Campagna, L., Repenning, M., Silveira, L.F., Fontana, C.S., Tubaro, P.L. & Lovette, I.J. (2017) Repeated divergent selection on pigmentation genes in a rapid finch radiation. Science Advances, 3:e1602404.
Campagna, L., Rodriguez, P. & Mazzulla, J.C. (2018) Transgressive phenotypes and evidence of weak postzygotic isolation in F1 hybrids between closely related capuchino seedeaters. PLoS One, 13(6):e0199113.
de Leon, L. F., Bermingham, E., Podos, J. & Hendry, A. P. (2010). Divergence with gene flow as facilitated by ecological differences: within-island variation in Darwin’s finches. Philosophical Transactions of the Royal Society B-Biological Sciences 365, 1041-1052.
Farrington, H. L., Lawson, L. P., Clark, C. M. & Petren, K. (2014). The Evolutionary History of Darwin’s Finches: Speciation, Gene Flow, and Introgression in a Fragmented Landscape. Evolution 68, 2932-2944.
Freeland, J. R. & Boag, P. T. (1999a). The mitochondrial and nuclear genetic homogeneity of the phenotypically diverse Darwin’s ground finches. Evolution 53, 1553-1563.
Freeland, J. R. & Boag, P. T. (1999b). Phylogenetics of Darwin’s finches: Paraphyly in the tree-finches, and two divergent lineages in the Warbler Finch. Auk 116, 577-588.
Grant, B. R. (2003). Evolution in Darwin’s finches: a review of a study on Isla Daphne Major in the Galapagos Archipelago. Zoology 106, 255-259.
Grant, B. R. & Grant, P. R. (1989). Evolutionary dynamics of a natural population: the large cactus finch of the Galápagos. University of Chicago Press.
Grant, B. R. & Grant, P. R. (1993). Evolution of Darwin Finches Caused by a Rare Climatic Event. Proceedings of the Royal Society B-Biological Sciences 251, 111-117.
Grant, B. R. & Grant, P. R. (1996a). Cultural inheritance of song and its role in the evolution of Darwin’s finches. Evolution 50, 2471-2487.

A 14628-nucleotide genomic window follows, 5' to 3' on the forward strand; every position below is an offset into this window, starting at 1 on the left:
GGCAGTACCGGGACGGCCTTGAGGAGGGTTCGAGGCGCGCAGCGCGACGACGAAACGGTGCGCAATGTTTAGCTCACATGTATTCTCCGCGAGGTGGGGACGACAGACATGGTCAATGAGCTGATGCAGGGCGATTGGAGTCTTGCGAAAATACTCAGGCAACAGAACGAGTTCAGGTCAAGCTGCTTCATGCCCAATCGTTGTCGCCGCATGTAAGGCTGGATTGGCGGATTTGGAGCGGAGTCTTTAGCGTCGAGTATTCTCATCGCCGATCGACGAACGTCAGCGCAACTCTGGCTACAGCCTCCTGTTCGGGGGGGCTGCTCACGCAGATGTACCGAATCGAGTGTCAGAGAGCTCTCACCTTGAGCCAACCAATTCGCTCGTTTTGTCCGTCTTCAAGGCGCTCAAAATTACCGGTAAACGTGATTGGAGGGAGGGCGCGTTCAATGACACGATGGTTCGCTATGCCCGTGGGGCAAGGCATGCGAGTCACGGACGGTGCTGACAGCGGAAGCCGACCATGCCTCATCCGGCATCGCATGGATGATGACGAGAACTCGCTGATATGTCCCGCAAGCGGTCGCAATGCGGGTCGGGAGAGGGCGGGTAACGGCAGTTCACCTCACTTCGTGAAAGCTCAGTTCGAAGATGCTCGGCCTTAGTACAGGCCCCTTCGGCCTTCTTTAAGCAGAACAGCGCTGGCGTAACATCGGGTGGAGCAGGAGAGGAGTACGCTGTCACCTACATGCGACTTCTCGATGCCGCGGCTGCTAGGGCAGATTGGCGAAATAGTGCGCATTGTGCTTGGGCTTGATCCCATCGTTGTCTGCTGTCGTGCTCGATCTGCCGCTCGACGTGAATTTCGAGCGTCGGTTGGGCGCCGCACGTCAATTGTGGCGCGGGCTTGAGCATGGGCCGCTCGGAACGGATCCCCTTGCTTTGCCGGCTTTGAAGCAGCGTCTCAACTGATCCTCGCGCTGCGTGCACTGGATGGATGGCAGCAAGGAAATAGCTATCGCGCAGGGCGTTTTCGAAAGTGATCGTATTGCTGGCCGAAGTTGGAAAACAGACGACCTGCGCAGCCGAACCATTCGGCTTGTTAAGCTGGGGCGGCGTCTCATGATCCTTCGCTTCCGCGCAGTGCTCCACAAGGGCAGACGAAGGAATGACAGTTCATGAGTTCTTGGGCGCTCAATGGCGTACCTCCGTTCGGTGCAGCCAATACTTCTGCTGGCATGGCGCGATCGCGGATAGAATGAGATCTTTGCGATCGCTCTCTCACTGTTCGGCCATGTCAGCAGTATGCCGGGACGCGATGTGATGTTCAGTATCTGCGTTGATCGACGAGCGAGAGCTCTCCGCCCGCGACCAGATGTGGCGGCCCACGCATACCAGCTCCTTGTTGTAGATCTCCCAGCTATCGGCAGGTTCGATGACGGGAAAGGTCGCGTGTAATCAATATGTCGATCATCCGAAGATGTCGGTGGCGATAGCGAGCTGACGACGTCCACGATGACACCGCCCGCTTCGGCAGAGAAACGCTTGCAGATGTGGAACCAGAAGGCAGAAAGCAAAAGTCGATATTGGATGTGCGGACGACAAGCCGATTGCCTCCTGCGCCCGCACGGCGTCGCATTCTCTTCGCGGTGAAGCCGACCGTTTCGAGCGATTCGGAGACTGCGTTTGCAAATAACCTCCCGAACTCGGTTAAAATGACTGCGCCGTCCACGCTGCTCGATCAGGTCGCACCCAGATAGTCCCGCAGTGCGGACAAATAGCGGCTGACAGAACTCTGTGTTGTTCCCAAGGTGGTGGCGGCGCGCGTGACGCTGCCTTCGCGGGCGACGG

Grant, B. R. & Grant, P. R. (1996b). High survival of Darwin’s finch hybrids: Effects of beak morphology and diets. Ecology 77, 500-509.
Grant, B. R. & Grant, P. R. (2008). Fission and fusion of Darwin’s finches populations. Philosophical Transactions of the Royal Society B-Biological Sciences 363, 2821-2829.
Grant, P. R. (1993). Hybridization of Darwin Finches on Isla-Daphne-Major, Galapagos. Philosophical Transactions of the Royal Society of London Series B-Biological Sciences 340, 127-139.
Grant, P. R. (1999). Ecology and evolution of Darwin’s finches. Princeton University Press.
Grant, P. R. & Grant, B. R. (1992a). Demography and the Genetically Effective Sizes of 2 Populations of Darwin Finches. Ecology 73, 766-784.
Grant, P. R. & Grant, B. R. (1992b). Hybridization of Bird Species. Science 256, 193-197.
Grant, P. R. & Grant, B. R. (1994). Phenotypic and Genetic-Effects of Hybridization in Darwins Finches. Evolution 48, 297-316.
Grant, P. R. & Grant, B. R. (1996c). Speciation and hybridization in island birds. Philosophical Transactions of the Royal Society of London Series B-Biological Sciences 351, 765-772.
Grant, P. R. & Grant, B. R. (1997a). Genetics and the origin of bird species. Proceedings of the National Academy of Sciences of the United States of America 94, 7768-7775.
Grant, P. R. & Grant, B. R. (1997b). Hybridization, sexual imprinting, and mate choice. American Naturalist 149, 1-28.
Grant, P. R. & Grant, B. R. (1997c). Mating patterns of Darwin’s finch hybrids determined by song and morphology. Biological Journal of the Linnean Society 60, 317-343.
Grant, P. R. & Grant, B. R. (2006). Species before speciation is complete. Annals of the Missouri Botanical Garden 93, 94-102.
Grant, P. R. & Grant, B. R. (2009). The secondary contact phase of allopatric speciation in Darwin’s finches. Proceedings of the National Academy of Sciences of the United States of America 106, 20141-20148.
Grant, P. R. & Grant, B. R. (2010). Conspecific versus heterospecific gene exchange between populations of Darwin’s finches. Philosophical Transactions of the Royal Society B-Biological Sciences 365, 1065-1076.
Grant, P. R. & Grant, B. R. (2014). Synergism of Natural Selection and Introgression in the Origin of a New Species*. American Naturalist 183, 671-681.
Grant, P. R., & Grant, B. R. (2019). Hybridization increases population variation during adaptive radiation. Proceedings of the National Academy of Sciences, 116(46), 23216-23224.
Grant, P. R., Grant, B. R., Keller, L. F., Markert, J. A. & Petren, K. (2003). Inbreeding and interbreeding in Darwin’s finches. Evolution 57, 2911-2916.